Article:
No matter how you look at it, the way the department of basic education has handled the schools reopening project has not been great. It has been clumsy, chaotic and downright confusing. It does not matter how hard you try to spin it, it doesn’t look good.
From communicating contradictory messages and postponing press briefings at the last hour to showing up for the briefing but causing more confusion by making bold statements only to come back and say something different, it is difficult to keep up with it all.
And if anything, the department has left many parents, teachers, learners and the rest of the population bewildered.
Basic Education Minister Angie Motshekga was adamant at some point that all teachers would be back at work on May 25. But that never happened. And on Sunday evening, Motshekga said in a statement that teachers should go back to school on June 1. But June 1 is the date that Motshekga had said was the date when grades seven and 12 learners would return to school. Of course this did not happen; we got to learn that they were now going back on June 8.
In a recent radio interview on 702, Motshekga said she did not know why people were causing “drama” about the reopening of schools. Yes, she did say that.
But the drama South Africans have been watching unfold in front of their eyes is how quick Motshekga has been in making announcements about teachers and learners going back to school and many other issues only to come back and give different information.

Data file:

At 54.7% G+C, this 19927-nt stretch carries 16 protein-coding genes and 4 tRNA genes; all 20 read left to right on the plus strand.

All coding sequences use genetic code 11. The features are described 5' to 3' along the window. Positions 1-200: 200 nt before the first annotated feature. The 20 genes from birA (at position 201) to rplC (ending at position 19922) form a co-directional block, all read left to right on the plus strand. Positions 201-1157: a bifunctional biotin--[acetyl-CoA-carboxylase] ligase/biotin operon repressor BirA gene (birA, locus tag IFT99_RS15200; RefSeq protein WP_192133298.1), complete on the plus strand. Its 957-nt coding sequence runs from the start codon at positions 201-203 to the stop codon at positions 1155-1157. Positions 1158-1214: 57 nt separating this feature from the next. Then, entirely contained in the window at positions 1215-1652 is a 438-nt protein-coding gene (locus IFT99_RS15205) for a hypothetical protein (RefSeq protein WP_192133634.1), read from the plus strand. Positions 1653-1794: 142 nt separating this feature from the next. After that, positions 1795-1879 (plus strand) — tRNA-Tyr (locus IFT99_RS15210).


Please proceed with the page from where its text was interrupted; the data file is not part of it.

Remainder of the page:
Last week Motshekga was so sure that schools would open that she told journalists during visits to schools in Gauteng that she expected teaching and learning to start on Wednesday. This is even though, even today, there are still schools that are not compliant with the Covid-19 regulations governing their reopening.
She even went on to say that teachers who were anxious about going back to school should stay at home and let those who are not worried enter the school gates — a suggestion that those staying at home will be making space for unemployed younger teachers.
Teachers had every right to be anxious because it was only on May 30 that her department managed to provide guidelines to deal with teachers with comorbidities who are more vulnerable to Covid-19. But teachers were expected back at work on May 25 without these guidelines in place.
On Friday the Government Gazette announced the return of other grades but did not include grades one and two. This, too, had parents with children in those grades panicking and confused. Well, the error was silently fixed on Monday.
The statement on Sunday evening said schools will only reopen on June 8 and Motshekga repeated this at her Monday briefing. But the Western Cape opened schools on Monday, despite the national department’s directive.
Motshekga was asked at the briefing on Monday about the province’s open defiance but she and her director general, Mathanzima Mweli, chose to not answer the question. And they did not respond to follow-up questions on the matter.
The Covid-19 pandemic is uncharted waters for everyone and no one has a clear solution about to navigate some of the difficulties t
This situation is also by far the most challenging one Motshekga has had to deal with in the years she has been leading the department. So far, she has not handled this period in a way that allows teachers and parents to have confidence that the school system can handle this new normal. In the process many people have lost confidence in her and other officials. It is going to take a lot for the department to regain the trust — which was already in short supply — of the public.